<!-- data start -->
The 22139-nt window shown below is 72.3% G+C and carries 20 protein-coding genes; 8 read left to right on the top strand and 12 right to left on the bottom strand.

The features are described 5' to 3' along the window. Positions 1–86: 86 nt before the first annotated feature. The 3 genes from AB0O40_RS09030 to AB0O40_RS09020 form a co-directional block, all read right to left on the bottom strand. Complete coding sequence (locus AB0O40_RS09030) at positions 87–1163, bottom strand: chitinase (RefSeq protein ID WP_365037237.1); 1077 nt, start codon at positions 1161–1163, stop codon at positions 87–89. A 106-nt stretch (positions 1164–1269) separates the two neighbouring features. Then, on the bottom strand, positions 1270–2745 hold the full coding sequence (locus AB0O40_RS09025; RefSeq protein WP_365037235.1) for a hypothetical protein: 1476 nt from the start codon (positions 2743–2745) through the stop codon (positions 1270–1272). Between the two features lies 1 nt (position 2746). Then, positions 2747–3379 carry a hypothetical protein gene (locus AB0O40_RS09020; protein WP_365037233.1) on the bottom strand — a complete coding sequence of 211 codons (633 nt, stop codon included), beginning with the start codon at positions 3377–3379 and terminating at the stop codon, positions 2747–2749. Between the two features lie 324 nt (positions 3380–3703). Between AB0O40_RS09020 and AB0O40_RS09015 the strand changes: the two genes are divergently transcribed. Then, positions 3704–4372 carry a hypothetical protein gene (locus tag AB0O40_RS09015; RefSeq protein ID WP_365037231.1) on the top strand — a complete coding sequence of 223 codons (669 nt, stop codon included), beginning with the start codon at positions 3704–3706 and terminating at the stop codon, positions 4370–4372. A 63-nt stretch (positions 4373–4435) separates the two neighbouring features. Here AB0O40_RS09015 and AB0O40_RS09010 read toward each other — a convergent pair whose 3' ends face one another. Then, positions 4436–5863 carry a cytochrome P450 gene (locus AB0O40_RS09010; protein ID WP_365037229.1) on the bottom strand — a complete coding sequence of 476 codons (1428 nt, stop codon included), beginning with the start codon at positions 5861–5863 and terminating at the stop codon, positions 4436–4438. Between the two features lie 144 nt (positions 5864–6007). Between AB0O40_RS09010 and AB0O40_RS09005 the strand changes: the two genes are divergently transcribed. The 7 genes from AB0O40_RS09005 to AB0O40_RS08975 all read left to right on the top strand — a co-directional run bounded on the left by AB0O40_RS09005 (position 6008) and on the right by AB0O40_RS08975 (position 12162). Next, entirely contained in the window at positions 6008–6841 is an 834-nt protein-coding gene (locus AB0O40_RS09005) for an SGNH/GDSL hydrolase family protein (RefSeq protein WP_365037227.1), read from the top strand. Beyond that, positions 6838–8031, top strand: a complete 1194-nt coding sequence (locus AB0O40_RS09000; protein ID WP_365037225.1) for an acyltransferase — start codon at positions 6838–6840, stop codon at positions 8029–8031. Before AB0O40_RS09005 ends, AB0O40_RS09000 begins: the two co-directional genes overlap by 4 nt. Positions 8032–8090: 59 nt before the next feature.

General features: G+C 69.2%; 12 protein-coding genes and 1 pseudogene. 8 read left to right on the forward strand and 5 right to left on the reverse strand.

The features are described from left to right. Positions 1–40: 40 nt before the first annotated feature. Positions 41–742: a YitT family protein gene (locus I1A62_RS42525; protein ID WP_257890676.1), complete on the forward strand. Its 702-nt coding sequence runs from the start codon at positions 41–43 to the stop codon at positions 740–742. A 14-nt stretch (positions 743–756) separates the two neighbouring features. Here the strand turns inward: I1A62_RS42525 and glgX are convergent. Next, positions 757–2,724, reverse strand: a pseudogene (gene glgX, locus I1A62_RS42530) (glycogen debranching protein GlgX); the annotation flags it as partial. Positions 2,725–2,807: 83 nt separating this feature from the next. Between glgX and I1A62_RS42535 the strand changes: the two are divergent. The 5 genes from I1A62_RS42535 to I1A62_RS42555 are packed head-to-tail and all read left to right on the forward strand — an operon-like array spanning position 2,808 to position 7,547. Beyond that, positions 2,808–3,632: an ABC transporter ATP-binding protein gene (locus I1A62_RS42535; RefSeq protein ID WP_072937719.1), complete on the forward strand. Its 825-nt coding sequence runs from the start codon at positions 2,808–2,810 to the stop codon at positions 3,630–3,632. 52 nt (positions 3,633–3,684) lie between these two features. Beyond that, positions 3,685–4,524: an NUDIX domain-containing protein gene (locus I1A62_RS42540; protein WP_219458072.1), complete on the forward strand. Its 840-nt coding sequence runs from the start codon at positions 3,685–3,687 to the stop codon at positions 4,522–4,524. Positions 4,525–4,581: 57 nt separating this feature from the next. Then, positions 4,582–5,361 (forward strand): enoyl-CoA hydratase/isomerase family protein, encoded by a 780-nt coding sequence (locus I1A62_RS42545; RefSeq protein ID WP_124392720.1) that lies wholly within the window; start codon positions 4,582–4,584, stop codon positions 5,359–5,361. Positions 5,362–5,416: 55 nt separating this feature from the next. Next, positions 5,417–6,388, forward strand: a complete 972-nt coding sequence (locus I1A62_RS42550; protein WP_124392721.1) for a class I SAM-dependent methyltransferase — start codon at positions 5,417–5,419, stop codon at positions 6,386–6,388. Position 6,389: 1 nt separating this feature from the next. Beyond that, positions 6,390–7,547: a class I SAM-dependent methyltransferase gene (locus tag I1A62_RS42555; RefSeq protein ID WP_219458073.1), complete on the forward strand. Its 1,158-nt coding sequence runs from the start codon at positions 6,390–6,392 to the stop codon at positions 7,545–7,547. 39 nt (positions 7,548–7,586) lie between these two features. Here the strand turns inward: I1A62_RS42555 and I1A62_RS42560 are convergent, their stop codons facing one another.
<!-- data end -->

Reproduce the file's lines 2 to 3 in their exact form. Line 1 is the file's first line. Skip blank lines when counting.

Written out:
The features are described 5' to 3' along the window. Positions 1–86: 86 nt before the first annotated feature. The 3 genes from AB0O40_RS09030 to AB0O40_RS09020 form a co-directional block, all read right to left on the bottom strand. Complete coding sequence (locus AB0O40_RS09030) at positions 87–1163, bottom strand: chitinase (RefSeq protein ID WP_365037237.1); 1077 nt, start codon at positions 1161–1163, stop codon at positions 87–89. A 106-nt stretch (positions 1164–1269) separates the two neighbouring features. Then, on the bottom strand, positions 1270–2745 hold the full coding sequence (locus AB0O40_RS09025; RefSeq protein WP_365037235.1) for a hypothetical protein: 1476 nt from the start codon (positions 2743–2745) through the stop codon (positions 1270–1272). Between the two features lies 1 nt (position 2746). Then, positions 2747–3379 carry a hypothetical protein gene (locus AB0O40_RS09020; protein WP_365037233.1) on the bottom strand — a complete coding sequence of 211 codons (633 nt, stop codon included), beginning with the start codon at positions 3377–3379 and terminating at the stop codon, positions 2747–2749. Between the two features lie 324 nt (positions 3380–3703). Between AB0O40_RS09020 and AB0O40_RS09015 the strand changes: the two genes are divergently transcribed. Then, positions 3704–4372 carry a hypothetical protein gene (locus tag AB0O40_RS09015; RefSeq protein ID WP_365037231.1) on the top strand — a complete coding sequence of 223 codons (669 nt, stop codon included), beginning with the start codon at positions 3704–3706 and terminating at the stop codon, positions 4370–4372. A 63-nt stretch (positions 4373–4435) separates the two neighbouring features. Here AB0O40_RS09015 and AB0O40_RS09010 read toward each other — a convergent pair whose 3' ends face one another. Then, positions 4436–5863 carry a cytochrome P450 gene (locus AB0O40_RS09010; protein ID WP_365037229.1) on the bottom strand — a complete coding sequence of 476 codons (1428 nt, stop codon included), beginning with the start codon at positions 5861–5863 and terminating at the stop codon, positions 4436–4438. Between the two features lie 144 nt (positions 5864–6007). Between AB0O40_RS09010 and AB0O40_RS09005 the strand changes: the two genes are divergently transcribed. The 7 genes from AB0O40_RS09005 to AB0O40_RS08975 all read left to right on the top strand — a co-directional run bounded on the left by AB0O40_RS09005 (position 6008) and on the right by AB0O40_RS08975 (position 12162). Next, entirely contained in the window at positions 6008–6841 is an 834-nt protein-coding gene (locus AB0O40_RS09005) for an SGNH/GDSL hydrolase family protein (RefSeq protein WP_365037227.1), read from the top strand. Beyond that, positions 6838–8031, top strand: a complete 1194-nt coding sequence (locus AB0O40_RS09000; protein ID WP_365037225.1) for an acyltransferase — start codon at positions 6838–6840, stop codon at positions 8029–8031. Before AB0O40_RS09005 ends, AB0O40_RS09000 begins: the two co-directional genes overlap by 4 nt. Positions 8032–8090: 59 nt before the next feature.

General features: G+C 69.2%; 12 protein-coding genes and 1 pseudogene. 8 read left to right on the forward strand and 5 right to left on the reverse strand.